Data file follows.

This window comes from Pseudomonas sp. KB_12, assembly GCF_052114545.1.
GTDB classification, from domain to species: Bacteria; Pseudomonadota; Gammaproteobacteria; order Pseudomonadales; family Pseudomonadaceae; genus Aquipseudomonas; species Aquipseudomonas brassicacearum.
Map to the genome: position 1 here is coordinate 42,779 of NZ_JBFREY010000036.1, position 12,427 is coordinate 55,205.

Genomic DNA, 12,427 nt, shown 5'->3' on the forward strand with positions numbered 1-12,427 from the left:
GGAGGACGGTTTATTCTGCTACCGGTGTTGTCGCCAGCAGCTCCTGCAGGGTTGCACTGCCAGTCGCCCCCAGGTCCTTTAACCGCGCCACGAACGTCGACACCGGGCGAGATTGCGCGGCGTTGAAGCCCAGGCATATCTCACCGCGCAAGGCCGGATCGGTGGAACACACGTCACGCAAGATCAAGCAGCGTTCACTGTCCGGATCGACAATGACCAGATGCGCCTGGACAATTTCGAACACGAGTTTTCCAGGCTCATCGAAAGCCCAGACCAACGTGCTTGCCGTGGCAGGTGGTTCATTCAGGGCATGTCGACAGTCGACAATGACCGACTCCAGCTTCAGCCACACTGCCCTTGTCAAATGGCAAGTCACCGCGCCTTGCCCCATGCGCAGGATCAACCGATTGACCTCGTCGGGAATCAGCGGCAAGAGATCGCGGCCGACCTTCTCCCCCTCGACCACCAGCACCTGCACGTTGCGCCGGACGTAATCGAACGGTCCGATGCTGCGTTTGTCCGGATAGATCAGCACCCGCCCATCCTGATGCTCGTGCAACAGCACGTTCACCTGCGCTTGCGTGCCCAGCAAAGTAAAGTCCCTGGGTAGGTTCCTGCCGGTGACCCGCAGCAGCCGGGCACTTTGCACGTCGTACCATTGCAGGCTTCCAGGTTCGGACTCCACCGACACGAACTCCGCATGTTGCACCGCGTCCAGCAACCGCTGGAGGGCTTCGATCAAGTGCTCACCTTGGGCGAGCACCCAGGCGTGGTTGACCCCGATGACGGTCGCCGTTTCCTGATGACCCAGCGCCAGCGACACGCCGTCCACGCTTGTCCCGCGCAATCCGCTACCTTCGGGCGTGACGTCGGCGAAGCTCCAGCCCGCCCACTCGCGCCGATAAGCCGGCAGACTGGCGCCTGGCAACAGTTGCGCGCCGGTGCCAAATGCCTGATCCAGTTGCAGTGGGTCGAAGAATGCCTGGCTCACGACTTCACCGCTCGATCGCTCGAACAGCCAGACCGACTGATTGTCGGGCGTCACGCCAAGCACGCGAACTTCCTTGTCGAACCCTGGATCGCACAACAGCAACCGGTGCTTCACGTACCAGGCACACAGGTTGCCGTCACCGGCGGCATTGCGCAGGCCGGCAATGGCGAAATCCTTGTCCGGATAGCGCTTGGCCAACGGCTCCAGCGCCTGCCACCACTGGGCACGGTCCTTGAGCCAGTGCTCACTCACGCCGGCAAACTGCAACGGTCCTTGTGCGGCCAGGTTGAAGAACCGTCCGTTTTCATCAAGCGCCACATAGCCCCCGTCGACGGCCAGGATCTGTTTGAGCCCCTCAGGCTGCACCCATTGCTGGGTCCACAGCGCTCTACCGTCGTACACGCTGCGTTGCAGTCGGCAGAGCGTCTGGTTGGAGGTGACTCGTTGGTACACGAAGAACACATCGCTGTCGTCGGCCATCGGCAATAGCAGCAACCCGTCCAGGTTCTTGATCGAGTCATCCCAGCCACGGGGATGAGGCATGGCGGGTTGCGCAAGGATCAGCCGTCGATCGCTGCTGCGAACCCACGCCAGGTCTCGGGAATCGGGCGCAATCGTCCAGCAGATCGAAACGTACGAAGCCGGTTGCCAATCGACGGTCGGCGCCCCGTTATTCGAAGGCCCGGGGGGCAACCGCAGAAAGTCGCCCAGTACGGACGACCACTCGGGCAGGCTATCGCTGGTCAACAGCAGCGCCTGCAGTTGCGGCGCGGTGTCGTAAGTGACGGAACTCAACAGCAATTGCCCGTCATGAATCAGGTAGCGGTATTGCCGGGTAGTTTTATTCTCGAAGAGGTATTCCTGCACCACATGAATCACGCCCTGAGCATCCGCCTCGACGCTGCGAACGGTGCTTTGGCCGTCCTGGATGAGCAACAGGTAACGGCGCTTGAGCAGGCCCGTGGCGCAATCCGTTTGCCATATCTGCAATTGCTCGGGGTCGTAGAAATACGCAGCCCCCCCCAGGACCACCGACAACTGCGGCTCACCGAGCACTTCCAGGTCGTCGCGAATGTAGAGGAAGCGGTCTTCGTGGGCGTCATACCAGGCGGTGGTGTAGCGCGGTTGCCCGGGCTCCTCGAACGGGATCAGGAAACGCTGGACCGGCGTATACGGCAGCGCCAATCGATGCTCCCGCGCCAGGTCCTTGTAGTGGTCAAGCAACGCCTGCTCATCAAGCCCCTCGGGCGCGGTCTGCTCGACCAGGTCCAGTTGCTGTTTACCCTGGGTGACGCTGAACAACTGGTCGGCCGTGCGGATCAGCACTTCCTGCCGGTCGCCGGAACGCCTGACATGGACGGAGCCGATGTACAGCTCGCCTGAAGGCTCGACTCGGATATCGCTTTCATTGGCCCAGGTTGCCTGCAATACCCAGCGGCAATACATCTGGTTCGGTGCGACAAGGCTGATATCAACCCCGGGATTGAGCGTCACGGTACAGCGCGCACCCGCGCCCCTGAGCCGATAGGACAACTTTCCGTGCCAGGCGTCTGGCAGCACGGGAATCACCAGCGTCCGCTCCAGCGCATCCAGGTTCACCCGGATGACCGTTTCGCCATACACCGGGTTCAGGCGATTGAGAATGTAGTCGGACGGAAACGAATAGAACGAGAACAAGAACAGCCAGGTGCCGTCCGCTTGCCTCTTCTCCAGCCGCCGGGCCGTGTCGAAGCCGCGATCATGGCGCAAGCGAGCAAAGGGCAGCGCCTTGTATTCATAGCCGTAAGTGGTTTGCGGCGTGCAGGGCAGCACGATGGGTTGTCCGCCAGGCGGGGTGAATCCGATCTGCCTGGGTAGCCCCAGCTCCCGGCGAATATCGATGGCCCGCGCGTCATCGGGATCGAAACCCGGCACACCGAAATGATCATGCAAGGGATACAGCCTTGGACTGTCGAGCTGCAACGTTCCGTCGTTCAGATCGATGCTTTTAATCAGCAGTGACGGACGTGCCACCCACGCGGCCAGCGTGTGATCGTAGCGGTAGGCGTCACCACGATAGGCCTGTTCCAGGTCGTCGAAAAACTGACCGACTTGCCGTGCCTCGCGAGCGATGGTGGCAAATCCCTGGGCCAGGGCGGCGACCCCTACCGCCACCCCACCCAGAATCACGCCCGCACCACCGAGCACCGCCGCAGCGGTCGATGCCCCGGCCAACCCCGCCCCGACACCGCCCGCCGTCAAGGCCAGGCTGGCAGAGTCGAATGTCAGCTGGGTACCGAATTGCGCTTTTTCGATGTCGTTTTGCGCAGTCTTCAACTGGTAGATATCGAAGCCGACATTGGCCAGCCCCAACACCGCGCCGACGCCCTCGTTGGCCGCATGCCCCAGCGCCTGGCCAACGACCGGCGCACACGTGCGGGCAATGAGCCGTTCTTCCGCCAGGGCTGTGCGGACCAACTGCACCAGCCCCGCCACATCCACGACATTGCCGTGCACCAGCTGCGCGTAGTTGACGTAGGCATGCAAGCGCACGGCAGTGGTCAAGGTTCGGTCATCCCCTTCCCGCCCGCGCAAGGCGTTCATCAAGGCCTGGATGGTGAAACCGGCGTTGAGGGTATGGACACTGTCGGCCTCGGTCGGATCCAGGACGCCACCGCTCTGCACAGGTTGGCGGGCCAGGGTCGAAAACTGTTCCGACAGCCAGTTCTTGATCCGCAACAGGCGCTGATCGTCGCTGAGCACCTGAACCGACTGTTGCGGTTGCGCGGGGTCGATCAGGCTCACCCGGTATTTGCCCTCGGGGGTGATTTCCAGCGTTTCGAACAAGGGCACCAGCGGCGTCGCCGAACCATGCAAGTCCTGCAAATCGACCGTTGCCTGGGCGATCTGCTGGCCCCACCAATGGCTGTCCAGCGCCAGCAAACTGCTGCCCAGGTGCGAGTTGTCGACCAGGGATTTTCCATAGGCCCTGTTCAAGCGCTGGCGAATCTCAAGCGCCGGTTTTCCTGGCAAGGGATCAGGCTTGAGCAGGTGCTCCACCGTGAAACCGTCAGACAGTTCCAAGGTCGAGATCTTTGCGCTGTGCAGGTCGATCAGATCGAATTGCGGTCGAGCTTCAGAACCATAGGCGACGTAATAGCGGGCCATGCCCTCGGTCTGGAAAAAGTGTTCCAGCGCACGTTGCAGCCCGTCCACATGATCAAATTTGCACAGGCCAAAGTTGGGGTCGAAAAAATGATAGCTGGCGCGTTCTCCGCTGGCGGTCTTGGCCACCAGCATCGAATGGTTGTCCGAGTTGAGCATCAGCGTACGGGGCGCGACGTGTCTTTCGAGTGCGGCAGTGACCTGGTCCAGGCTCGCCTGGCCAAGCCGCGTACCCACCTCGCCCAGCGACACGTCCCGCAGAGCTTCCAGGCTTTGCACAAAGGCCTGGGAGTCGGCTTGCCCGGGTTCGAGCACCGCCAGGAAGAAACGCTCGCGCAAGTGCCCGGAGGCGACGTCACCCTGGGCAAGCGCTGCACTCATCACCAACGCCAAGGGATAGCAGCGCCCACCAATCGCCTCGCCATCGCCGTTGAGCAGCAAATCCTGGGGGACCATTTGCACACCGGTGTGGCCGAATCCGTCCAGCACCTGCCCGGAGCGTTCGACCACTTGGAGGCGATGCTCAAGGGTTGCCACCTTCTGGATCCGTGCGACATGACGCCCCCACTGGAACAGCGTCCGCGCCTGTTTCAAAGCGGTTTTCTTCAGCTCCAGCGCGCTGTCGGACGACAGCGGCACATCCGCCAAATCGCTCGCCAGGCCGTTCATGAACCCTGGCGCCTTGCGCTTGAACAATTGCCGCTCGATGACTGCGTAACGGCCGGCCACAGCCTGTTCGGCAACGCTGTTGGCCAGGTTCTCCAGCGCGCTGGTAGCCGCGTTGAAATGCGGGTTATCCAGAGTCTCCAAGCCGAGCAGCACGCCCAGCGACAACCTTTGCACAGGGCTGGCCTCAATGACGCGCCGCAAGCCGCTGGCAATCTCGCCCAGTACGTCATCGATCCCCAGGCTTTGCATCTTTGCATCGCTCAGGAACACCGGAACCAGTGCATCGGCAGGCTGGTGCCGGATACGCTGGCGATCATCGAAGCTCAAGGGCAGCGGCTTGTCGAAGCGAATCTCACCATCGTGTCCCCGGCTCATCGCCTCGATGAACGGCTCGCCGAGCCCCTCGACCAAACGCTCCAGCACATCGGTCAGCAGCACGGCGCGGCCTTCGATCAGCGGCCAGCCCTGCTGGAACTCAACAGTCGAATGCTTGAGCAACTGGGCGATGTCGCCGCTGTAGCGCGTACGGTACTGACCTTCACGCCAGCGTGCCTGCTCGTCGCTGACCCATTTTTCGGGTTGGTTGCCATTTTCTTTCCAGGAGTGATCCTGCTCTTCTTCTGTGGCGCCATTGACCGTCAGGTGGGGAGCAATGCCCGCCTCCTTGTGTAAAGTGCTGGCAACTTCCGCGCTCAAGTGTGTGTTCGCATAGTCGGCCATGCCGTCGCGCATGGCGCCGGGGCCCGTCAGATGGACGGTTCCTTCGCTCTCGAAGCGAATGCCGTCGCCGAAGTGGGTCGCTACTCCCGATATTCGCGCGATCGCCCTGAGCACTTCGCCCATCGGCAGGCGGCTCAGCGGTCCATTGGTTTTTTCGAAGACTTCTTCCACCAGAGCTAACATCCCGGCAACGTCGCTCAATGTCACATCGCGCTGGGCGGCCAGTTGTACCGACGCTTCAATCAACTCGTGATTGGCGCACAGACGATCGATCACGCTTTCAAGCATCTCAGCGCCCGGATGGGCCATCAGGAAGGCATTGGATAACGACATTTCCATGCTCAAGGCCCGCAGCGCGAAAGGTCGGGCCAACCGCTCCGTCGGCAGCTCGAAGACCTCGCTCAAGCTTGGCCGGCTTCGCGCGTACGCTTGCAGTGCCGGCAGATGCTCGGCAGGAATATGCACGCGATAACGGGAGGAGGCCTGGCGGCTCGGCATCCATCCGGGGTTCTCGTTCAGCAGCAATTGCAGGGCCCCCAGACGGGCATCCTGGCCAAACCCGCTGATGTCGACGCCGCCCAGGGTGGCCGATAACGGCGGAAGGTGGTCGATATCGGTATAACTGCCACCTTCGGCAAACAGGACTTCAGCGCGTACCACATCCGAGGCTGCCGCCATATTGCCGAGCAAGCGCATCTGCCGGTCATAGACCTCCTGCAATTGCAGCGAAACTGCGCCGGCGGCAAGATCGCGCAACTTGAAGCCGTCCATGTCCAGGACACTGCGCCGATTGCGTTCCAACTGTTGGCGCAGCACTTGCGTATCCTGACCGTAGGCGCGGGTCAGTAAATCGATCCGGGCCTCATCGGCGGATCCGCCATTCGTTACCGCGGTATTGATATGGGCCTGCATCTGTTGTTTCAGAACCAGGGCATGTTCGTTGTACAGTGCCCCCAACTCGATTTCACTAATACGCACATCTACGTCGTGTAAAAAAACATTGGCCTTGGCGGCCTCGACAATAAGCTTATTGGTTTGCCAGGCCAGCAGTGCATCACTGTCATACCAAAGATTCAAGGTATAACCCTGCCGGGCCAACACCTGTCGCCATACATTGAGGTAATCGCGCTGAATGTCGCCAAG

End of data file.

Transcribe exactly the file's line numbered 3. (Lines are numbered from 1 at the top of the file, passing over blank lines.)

Map to the genome: position 1 here is coordinate 42,779 of NZ_JBFREY010000036.1, position 12,427 is coordinate 55,205.